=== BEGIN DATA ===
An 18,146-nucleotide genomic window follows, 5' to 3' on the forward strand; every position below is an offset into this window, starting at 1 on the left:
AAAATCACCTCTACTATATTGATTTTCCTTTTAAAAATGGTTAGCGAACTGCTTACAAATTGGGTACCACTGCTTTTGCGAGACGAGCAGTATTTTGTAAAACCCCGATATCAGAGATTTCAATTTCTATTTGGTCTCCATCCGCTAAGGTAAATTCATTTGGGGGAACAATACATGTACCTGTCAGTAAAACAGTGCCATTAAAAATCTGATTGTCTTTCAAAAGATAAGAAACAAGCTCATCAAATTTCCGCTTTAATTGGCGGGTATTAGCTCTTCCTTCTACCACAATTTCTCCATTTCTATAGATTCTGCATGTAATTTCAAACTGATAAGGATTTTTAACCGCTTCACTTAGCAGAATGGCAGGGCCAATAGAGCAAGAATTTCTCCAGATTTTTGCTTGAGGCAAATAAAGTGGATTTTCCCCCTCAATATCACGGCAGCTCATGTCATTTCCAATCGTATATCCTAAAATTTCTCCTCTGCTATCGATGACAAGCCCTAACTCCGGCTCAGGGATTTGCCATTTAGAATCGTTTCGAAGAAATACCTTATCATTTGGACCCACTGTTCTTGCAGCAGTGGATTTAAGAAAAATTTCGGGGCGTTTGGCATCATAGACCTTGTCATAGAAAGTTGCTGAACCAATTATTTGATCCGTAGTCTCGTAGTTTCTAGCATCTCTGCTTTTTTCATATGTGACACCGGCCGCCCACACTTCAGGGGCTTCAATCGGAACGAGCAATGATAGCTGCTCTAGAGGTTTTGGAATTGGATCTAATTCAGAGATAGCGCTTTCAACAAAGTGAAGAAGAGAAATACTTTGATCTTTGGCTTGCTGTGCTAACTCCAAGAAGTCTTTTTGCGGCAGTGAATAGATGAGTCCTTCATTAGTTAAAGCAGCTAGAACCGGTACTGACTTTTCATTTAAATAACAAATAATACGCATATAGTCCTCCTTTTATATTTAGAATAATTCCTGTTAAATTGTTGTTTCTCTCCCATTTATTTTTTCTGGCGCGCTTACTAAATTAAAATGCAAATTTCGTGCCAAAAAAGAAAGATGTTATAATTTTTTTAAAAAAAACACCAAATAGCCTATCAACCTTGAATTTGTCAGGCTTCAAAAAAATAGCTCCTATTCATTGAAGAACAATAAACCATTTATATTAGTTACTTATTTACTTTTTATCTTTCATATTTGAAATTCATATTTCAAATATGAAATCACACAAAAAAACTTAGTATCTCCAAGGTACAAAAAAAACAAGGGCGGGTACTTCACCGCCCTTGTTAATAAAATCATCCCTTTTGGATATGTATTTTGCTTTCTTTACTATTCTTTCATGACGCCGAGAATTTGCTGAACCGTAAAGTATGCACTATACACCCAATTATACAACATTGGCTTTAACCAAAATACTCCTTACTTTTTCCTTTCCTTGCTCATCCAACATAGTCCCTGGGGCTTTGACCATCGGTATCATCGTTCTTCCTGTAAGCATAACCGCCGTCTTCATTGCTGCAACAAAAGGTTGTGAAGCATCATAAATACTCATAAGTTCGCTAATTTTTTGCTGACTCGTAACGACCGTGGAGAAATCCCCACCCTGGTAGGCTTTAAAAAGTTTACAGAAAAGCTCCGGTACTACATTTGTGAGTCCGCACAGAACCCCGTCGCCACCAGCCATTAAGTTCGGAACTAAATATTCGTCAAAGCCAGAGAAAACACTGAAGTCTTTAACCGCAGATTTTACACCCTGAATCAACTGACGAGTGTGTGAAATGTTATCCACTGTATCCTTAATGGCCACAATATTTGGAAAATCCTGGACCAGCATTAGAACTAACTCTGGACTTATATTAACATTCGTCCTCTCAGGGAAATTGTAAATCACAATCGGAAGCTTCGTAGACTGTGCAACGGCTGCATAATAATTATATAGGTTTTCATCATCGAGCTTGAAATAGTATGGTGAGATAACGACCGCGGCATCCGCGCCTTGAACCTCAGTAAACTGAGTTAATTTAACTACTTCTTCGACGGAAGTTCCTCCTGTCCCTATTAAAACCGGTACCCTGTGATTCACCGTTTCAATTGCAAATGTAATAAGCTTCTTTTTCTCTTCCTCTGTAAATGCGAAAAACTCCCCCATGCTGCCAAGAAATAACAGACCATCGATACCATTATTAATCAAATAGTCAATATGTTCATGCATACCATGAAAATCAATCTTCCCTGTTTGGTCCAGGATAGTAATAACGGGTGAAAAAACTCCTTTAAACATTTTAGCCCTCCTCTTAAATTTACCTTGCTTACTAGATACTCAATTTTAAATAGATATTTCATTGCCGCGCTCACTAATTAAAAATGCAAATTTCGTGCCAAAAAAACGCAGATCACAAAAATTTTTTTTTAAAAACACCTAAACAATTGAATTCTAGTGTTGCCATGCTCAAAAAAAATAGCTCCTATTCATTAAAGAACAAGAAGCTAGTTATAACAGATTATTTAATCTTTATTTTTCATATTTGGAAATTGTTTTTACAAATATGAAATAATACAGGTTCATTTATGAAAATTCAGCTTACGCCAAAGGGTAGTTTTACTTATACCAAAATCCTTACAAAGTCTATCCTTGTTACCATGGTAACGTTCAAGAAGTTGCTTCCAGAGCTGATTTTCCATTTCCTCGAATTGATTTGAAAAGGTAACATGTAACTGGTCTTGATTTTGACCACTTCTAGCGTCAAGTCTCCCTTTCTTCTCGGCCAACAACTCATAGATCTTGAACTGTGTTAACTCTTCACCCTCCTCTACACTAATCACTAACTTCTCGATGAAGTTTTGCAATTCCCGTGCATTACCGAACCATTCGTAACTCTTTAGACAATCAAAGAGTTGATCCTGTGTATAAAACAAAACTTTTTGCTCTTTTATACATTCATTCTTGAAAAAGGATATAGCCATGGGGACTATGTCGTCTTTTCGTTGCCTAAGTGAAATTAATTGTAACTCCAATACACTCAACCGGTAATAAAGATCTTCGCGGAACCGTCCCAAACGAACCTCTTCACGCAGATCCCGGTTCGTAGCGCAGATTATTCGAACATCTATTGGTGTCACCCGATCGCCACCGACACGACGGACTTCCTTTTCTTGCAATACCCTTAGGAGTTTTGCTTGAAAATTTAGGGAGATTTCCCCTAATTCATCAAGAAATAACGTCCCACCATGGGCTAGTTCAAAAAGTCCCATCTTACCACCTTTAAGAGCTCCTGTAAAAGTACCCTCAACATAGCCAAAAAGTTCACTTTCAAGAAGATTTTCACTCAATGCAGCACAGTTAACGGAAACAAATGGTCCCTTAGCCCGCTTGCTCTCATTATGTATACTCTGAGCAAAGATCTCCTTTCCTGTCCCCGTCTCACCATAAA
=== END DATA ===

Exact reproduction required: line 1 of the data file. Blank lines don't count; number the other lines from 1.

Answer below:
An 18,146-nucleotide genomic window follows, 5' to 3' on the forward strand; every position below is an offset into this window, starting at 1 on the left: